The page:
Saturday, January 05, 2013
Shortly after I was diagnosed with MS, I tried to give blood. I think it was at a work blood drive. When I skimmed the eligibility requirements they asked me to review and sign before sticking me, I was shocked to see Multiple Sclerosis on the list of diseases that were exclusionary factors for donating blood. HIV/AIDS, Hepatitis, and Multiple Sclerosis. There were probably several others on the list, but I stopped reading after seeing MS. HIV/AIDS and Hepatitis I understood, but MS???? I was really pissed off. What idiotic bureaucrat thought that MS was a contagious disease that could be transmitted by a blood transfusion???? After the anger, came the shame. I felt like my blood wasn't good enough for the Red Cross refrigerators. I was diseased and unworthy.
I think that may have been one of the first and only times I was really ashamed of my MS. I started this blog and went public with my diagnosis right away. I felt a strong need to share honestly, hopefully, and, whenever possible, humorously, about what was going on with me. but I also felt a responsibility to do what I could to remove the stigma and misconceptions associated with this disease. I didn't feel like I had anything to be ashamed of until that Red Cross donor information sheet told me that my blood was tainted.
A couple years later, I read a post somewhere about how the American Red Cross used to prohibit people from donating blood if they had MS, but that they had changed their eligibility guidelines in 2007. According to the MS Society, they did this rather quietly but I don't think they did a great job disseminating those eligibility changes to their field offices. Doing a quick Google search for this post, I found several offices that still list MS as an exclusionary factor in the "serious illness" section, including Northern Ohio, Arizona, and the Red Cross guidelines distributed for a Princeton University blood drive.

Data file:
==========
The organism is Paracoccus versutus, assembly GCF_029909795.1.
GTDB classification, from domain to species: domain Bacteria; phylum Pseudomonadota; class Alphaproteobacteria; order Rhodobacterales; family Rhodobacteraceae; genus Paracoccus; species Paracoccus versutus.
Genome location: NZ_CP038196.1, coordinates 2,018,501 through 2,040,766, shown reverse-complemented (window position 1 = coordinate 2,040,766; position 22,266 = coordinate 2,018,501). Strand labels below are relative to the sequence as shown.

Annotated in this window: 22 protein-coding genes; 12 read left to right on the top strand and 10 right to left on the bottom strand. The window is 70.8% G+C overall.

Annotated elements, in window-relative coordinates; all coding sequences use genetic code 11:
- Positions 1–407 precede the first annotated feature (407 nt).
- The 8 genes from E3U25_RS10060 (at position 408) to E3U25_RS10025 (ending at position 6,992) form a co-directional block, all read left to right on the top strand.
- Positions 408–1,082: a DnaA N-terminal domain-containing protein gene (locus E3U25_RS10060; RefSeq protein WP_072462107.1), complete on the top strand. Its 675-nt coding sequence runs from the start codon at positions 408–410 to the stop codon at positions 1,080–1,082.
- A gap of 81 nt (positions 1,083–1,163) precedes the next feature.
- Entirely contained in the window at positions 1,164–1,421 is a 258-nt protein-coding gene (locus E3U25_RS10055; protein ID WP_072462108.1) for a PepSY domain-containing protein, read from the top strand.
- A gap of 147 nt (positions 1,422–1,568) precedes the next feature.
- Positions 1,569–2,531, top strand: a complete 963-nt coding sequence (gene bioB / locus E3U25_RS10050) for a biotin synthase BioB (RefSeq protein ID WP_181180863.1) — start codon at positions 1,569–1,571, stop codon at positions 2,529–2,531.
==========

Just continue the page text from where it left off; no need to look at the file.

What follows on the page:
The eligibility requirements now posted on the national American Red Cross site no longer even mention MS, which means that it is, rightfully so, no longer an exclusionary factor. When I gave blood today, they asked me many, many questions including whether I had been incarcerated (not yet), had sex with a man who had sex with a man (definitely not in the 12 month period they asked about), and had I recently had any piercings or tattoos (never with unsterilized needles and not in the last 12 months) but no one asked me about my MS.
I am worthy and I couldn't be happier. Although I opted for the gluten-free fruit snacks, I proudly wore my sticker all day today.
Posted by Julie M. Baker at 9:28 PM